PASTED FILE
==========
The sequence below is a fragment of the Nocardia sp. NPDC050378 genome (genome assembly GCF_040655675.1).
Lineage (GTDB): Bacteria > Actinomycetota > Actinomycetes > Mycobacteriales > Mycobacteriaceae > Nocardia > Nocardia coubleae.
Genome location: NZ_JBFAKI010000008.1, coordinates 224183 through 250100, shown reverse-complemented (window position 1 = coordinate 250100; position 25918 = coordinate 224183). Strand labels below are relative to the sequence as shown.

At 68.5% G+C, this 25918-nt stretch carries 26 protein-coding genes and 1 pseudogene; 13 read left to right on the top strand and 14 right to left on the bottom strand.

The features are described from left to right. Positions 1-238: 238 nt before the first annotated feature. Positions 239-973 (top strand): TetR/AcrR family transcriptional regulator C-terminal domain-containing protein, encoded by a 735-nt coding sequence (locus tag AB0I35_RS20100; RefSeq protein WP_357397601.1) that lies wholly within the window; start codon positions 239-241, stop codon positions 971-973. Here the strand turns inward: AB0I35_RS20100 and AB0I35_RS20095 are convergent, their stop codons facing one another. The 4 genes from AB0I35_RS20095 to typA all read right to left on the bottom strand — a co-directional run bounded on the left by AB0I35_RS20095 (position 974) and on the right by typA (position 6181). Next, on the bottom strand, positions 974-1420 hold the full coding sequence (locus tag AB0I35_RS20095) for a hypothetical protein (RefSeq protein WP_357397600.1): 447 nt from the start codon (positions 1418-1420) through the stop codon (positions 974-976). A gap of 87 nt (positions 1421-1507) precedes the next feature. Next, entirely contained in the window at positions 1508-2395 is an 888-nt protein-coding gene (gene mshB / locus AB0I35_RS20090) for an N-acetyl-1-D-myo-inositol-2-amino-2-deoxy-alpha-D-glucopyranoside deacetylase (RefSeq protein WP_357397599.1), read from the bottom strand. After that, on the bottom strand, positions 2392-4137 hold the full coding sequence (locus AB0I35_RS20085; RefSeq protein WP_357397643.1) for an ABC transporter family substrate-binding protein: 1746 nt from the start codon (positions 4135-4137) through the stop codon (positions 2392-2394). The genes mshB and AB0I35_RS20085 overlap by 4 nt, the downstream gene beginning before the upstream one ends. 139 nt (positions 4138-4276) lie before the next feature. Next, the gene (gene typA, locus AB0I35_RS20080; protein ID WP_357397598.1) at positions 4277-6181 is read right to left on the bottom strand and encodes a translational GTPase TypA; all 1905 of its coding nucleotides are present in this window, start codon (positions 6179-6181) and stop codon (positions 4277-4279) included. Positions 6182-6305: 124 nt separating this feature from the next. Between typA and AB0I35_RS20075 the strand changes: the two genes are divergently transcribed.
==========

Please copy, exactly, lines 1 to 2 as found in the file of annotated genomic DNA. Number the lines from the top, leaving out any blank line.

The sequence below is a fragment of the Nocardia sp. NPDC050378 genome (genome assembly GCF_040655675.1).
Lineage (GTDB): Bacteria > Actinomycetota > Actinomycetes > Mycobacteriales > Mycobacteriaceae > Nocardia > Nocardia coubleae.